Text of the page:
Join Bishop Lucia for Holy Hour of Mercy
Sunday April 19, 2020
Live streamed 2pm-3pm
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The Chaplet of the Divine Mercy
Divine Mercy Novena
Feast of Divine Mercy
Image of Divine Mercy
The Great Hour of Mercy
What is Divine Mercy?
"Jesus I trust in You" The Divine Mercy devotion is a modern devotion to the attribute of God's infinite mercy that was promulgated by St. Faustina Kowalska in Poland, and later to the Universal Church by Pope St. John Paul II.
The earliest element of the devotion to the Divine Mercy revealed to St. Faustina was the painted image. She writes, "In the evening, when I was in my cell, I became aware of the Lord Jesus clothed in a white garment. One hand was raised in blessing, the other was touching the garment at the breast. From the opening of the garment at the breast there came forth two large rays, one red and the other pale. In silence I gazed intently at the Lord; my soul was overwhelmed with fear, but also with great joy. After a while Jesus said to me,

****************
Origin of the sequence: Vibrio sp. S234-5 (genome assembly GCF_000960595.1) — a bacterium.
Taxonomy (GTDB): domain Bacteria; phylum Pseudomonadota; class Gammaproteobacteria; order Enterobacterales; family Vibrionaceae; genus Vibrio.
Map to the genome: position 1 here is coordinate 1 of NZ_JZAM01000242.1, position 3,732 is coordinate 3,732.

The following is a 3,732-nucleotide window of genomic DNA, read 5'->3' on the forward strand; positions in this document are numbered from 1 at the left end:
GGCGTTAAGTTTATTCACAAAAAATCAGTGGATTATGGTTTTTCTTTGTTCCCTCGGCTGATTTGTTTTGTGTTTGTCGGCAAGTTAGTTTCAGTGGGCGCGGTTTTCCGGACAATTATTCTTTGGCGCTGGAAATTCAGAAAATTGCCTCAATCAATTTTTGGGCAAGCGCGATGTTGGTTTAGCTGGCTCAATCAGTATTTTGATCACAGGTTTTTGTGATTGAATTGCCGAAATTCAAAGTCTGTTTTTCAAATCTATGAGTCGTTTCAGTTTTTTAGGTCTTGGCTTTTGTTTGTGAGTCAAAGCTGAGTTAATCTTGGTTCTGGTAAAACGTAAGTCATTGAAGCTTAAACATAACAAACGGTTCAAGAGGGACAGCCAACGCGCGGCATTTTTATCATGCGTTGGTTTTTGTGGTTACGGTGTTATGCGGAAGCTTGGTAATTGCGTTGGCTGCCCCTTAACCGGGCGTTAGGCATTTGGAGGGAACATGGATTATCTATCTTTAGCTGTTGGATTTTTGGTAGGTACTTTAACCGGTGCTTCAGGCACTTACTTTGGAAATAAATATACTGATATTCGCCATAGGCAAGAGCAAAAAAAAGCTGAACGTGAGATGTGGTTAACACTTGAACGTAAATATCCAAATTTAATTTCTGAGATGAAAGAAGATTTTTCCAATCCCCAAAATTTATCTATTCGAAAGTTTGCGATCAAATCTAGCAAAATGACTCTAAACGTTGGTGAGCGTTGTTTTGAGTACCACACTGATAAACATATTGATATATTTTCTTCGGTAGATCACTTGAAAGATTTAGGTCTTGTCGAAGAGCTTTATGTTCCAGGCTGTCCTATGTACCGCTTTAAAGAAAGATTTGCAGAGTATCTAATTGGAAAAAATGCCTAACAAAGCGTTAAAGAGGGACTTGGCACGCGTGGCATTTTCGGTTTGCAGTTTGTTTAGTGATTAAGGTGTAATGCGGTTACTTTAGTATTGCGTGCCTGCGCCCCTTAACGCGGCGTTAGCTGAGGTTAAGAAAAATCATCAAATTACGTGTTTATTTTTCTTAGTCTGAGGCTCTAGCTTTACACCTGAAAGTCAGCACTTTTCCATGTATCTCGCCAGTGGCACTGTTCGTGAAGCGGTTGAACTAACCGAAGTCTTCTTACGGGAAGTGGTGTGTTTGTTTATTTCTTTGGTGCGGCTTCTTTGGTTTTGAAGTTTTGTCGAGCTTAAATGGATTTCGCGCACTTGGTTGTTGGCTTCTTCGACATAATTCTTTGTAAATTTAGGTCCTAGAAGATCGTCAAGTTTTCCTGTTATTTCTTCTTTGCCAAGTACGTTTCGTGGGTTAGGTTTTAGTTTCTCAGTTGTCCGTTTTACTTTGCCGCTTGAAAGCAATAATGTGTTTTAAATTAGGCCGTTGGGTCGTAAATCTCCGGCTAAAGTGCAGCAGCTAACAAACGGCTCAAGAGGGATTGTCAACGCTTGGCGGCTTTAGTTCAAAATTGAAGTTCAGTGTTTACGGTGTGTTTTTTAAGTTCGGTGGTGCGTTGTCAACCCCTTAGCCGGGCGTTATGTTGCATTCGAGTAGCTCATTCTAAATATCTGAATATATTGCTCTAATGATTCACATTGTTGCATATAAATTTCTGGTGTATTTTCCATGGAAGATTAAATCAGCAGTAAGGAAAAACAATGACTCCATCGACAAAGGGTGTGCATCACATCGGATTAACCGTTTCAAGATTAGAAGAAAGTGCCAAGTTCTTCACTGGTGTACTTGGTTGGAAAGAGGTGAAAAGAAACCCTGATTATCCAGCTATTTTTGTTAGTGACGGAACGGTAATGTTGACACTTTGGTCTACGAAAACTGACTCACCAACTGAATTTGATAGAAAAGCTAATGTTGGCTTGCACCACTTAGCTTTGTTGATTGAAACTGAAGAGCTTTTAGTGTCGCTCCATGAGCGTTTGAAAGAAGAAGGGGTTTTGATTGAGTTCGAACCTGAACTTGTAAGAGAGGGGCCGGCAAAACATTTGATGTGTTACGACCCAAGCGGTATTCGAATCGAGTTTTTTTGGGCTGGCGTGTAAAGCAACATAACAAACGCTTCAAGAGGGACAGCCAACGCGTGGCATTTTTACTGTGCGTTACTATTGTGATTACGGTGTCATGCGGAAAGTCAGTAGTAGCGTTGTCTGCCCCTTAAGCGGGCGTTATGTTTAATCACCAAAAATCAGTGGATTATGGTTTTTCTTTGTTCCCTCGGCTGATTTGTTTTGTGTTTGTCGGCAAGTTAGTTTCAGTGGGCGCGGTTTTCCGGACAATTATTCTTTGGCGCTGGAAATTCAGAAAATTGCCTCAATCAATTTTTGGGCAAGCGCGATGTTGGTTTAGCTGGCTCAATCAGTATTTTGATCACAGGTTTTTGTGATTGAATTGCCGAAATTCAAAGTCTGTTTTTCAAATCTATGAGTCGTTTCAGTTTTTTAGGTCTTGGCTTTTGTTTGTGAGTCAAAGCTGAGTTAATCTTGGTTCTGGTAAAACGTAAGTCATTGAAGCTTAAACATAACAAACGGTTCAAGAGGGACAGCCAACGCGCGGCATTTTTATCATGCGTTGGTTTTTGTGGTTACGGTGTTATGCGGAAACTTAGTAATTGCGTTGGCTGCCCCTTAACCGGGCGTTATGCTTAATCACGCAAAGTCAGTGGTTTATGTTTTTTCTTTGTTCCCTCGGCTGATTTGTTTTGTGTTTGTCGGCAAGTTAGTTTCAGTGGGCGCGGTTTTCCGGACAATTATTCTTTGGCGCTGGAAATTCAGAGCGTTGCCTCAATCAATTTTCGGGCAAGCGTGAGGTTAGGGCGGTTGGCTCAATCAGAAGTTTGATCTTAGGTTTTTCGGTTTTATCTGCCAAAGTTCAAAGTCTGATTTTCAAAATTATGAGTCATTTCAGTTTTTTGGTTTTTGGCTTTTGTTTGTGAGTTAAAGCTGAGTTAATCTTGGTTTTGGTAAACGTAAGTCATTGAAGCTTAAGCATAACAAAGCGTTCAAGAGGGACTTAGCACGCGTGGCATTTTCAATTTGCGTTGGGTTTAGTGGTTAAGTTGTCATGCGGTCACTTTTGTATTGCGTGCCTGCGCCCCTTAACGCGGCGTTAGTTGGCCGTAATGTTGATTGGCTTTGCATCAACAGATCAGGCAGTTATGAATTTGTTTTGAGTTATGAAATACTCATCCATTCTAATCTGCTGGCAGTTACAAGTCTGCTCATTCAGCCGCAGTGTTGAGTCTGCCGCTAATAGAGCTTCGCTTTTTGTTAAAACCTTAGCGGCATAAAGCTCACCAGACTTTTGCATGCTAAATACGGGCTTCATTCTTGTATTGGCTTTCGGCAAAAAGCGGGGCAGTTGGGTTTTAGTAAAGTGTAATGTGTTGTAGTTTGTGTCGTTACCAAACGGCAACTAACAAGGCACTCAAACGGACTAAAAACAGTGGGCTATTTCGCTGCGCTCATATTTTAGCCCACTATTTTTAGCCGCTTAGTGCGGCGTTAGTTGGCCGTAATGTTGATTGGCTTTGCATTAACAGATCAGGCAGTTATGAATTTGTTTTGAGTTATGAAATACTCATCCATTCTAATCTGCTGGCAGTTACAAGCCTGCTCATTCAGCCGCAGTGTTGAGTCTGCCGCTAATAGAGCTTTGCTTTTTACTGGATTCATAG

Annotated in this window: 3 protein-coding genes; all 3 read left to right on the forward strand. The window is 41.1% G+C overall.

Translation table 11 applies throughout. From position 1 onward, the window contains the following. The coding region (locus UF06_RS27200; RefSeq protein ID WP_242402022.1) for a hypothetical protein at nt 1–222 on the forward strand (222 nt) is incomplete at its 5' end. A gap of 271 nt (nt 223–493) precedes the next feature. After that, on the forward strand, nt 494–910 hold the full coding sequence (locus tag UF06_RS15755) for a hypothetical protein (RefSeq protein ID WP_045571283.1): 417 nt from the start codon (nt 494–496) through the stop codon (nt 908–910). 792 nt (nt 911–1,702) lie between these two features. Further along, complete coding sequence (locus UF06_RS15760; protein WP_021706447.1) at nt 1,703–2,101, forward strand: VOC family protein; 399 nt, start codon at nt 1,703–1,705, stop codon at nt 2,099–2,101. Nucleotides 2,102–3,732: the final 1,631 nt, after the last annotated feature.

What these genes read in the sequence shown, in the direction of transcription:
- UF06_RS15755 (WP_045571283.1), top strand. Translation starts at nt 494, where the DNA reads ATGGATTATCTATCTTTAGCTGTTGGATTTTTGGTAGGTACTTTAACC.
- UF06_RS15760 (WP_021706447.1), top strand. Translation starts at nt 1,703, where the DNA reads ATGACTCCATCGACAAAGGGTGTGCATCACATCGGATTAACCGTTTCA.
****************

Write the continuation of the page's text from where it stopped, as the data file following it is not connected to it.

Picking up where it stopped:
'Paint an image according to the pattern you see, with the signature: Jesus I trust in You. I desire that this image be venerated, first in your chapel, and throughout the world.'" (Diary 47)
Jesus also taught St. Faustina prayers to implore his Divine Mercy and to have a special feast day devoted to the attribute of his Divine Mercy. He asked that the Feast of Divine Mercy be preceded by a Novena to the Divine Mercy which would begin on Good Friday. He gave St. Faustina an intention to pray for on each day of the novena, the last day being the most difficult intention of all . . . those who are lukewarm and indifferent to his merciful love.
Jesus also told St. Faustina that the hour He expired on the cross is the hour in which to especially implore the attribute of his Divine Mercy, because at that moment his saving mission was accomplished and his blood and water was poured out on the cross for the sins of the whole world. Because Jesus made the 3 o'clock hour sacred, whenever the clock strikes this hour, his mercy can be efficaciously implored.
In response to Jesus' request for a feast honoring his Divine Mercy on the first Sunday after Easter, the Vatican has greatly encouraged the faithful to make use of this devotion.
On April 30, 2000, Pope John Paul II canonized her a saint, saying that the message of Divine Mercy she shared is urgently needed at the dawn of the new millennium. In fact, St. Faustina was the first canonized saint of the new millennium.